Benevolent Government Now.Howard J. Curzer - 2013 - Comparative Philosophy 3 (1):74.
    Mencian benevolent government intervenes dramatically in many ways in the marketplace in order to secure the material well-being of the population, especially the poor and disadvantaged. Mencius considers this sort of intervention to be appropriate not just occasionally when dealing with natural disasters, but regularly. Furthermore, Mencius recommends shifting from regressive to progressive taxes. He favors reduction of inequality so as to reduce corruption of government by the wealthy, and opposes punishment for people driven to crime by (...)
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  28. Libertarianism.Matt Zwolinski - 2008 - Internet Encyclopedia of Philosophy.
    This paper is an encyclopedia entry on the political philosophy of libertarianism, written for the Internet Encyclopedia of Philosophy. It discusses the major contemporary strands of libertarianism and their historical roots, and presents some of the main criticisms of these strands. Its focus is on libertarianism as a doctrine about distributive justice and political authority, and specifically on the consequentialist and natural rights formulations of these views.
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  29. The Role of Government in East Asian Economic Development: Comparative Institutional Analysis.Masahiko Aoki, Hyung-Ki Kim & Masahiro Okuno-Fujiwara (eds.) - 1998 - Oxford University Press UK.
    The role of government in East Asian economic development has been a contentious issue. Two competing views have shaped enquiries into the source of the rapid growth of the high-performing Asian economies and attempts to derive a general lesson for other developing economies: the market-friendly view, according to which government intervenes little in the market, and the developmental state view, in which it governs the market. What these views share in common is a conception of market and (...) as alternative mechanisms for resource allocation. They are distinct only in their judgement of the extent to which market failures have been, and ought to be, remedied by direct government intervention. This collection of essays suggests a breakthrough, third view: the market-enhancing view. Instead of viewing government and the market as mutually exclusive substitutes, it examines the capacity of government policy to facilitate or complement private sector co-ordination. The book starts from the premiss that private sector institutions have important comparative advantages over government, in particular in their ability to process information available on site. At the same time, it recognizes that the capabilities of the private sector are more limited in developing economies. The market-enhancing view thus stresses the mechanisms whereby government policy is directed at improving the ability of the private sector to solve co-ordination problems and overcome other market imperfections. In presenting the market-enhancing view, the book recognizes the wide diversity of the roles of government across various East Asian economiesincluding Japan, Korea, Hong Kong, Malaysia, and China and its path-dependent and developmental stage nature. (shrink)
     
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  30. On Altruistic War and National Responsibility: Justifying Humanitarian Intervention to Soldiers and Taxpayers.Ned Dobos - 2010 - Ethical Theory and Moral Practice 13 (1):19-31.
    The principle of absolute sovereignty may have been consigned to history, but a strong presumption against foreign intervention seems to have been left in its stead. On the dominant view, only massacre and ethnic cleansing justify armed intervention, these harms must be already occurring or imminent, and the prudential constraints on war must be satisfied. Each of these conditions has recently come under pressure. Those looking to defend the dominant view have typically done so by invoking international peace (...)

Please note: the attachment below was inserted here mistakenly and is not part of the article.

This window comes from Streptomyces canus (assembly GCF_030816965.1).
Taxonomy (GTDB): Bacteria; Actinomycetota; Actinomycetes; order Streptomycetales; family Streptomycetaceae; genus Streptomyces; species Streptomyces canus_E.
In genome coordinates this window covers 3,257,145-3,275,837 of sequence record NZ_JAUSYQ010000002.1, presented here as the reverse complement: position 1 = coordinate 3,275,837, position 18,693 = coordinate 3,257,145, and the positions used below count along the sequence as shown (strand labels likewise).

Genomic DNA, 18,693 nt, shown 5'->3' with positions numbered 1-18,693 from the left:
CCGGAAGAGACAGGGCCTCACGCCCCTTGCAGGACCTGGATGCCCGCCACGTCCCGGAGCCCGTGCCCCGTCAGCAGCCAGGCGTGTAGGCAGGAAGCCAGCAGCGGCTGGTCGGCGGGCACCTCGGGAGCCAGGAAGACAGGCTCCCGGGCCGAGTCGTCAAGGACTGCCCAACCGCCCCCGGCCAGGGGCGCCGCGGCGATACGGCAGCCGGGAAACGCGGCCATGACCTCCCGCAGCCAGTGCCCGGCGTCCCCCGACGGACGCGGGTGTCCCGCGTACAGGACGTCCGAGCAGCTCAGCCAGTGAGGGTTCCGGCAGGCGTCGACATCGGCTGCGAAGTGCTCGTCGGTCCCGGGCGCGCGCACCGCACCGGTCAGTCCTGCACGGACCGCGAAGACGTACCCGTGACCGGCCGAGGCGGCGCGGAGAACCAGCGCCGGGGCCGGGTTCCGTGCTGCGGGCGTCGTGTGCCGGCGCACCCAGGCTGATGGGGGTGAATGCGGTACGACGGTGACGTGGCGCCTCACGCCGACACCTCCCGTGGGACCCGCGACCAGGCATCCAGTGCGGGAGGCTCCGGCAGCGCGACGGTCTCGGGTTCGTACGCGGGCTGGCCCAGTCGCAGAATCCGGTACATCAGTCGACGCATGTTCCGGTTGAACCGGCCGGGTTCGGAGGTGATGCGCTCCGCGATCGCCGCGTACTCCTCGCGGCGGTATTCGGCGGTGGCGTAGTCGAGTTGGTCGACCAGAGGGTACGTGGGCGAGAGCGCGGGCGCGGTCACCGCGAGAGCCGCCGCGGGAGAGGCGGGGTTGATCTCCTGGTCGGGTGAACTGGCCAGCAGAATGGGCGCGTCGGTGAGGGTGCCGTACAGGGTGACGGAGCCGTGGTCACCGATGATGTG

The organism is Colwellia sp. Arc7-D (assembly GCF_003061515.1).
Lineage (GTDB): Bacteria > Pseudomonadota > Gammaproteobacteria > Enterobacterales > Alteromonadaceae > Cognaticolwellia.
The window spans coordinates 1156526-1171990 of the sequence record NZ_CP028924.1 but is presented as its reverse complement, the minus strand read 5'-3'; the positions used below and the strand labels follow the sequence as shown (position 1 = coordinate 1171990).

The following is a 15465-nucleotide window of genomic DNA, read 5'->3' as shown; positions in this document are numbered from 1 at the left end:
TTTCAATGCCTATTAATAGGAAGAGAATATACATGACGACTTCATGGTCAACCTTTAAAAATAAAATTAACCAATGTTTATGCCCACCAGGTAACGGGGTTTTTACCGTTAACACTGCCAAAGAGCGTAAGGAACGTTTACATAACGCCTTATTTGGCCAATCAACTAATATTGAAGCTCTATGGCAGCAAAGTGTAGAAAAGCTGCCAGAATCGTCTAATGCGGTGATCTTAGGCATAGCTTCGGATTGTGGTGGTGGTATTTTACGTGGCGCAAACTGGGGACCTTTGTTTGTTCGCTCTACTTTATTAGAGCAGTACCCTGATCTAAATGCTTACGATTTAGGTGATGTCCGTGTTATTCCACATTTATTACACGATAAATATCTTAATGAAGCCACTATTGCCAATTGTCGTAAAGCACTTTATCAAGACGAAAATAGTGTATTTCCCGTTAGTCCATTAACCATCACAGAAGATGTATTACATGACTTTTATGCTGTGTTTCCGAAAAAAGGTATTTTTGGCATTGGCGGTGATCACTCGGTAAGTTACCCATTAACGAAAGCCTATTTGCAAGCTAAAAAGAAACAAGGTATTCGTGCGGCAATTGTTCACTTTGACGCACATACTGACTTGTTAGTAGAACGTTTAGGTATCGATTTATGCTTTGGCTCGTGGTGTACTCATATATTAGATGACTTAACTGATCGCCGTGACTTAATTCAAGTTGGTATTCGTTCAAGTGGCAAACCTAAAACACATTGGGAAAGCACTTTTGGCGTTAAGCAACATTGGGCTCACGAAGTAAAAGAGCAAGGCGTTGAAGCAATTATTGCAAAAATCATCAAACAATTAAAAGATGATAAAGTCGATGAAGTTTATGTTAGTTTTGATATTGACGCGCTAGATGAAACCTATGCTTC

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  31. Humanitarian Intervention, Consent, and Proportionality.Jeff McMahan - 2009 - In N. Ann Davis, Richard Keshen & Jeff McMahan (eds.), Ethics and Humanity: Themes From the Philosophy of Jonathan Glover. Oxford University Press.
    However much one may wish for nonviolent solutions to the problems of unjust and unrestrained human violence that Glover explores in Humanity, some of those problems at present require violent responses. One cannot read his account of the Clinton administration’s campaign to sabotage efforts to stop the massacre in Rwanda in 1994 – a campaign motivated by fear that American involvement would cost American lives and therefore votes – without concluding that Glover himself believes that military intervention was morally (...)
     
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  32.  50
    Francisco De Vitoria and Humanitarian Intervention.James Muldoon - 2006 - Journal of Military Ethics 5 (2):128-143.
    Humanitarian intervention is a staple of current discussions about relations among states. Should powerful states interfere in the internal affairs of weaker ones, particularly those identified as failed states, in order to bring peace and stability when it is clear that the existing government can not do so? The concept is an old one, not a new one. European nations that engaged in overseas expansion generally justified their conquests on the grounds that they would seek to civilise and (...)
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  33. Humanitarian Intervention: Moral and Philosophical Issues.Aleksandar Jokic (ed.) - 2003 - Broadview Press.
    International law makes it explicit that states shall not intervene militarily or otherwise in the affairs of other states; it is a central principle of the charter of the United Nations. But international law also provides an exception; when a conflict within a state poses a threat to international peace, military intervention by the UN may be warranted.. The Charter and other UN documents also assert that human rights are to be protected — but in the past the responsibility (...)
     
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  34.  70
    The Burden of Autonomy, Non-Combatant Immunity and Humanitarian Intervention.William Cornwell - 2005 - Ethical Perspectives 12 (3):341-355.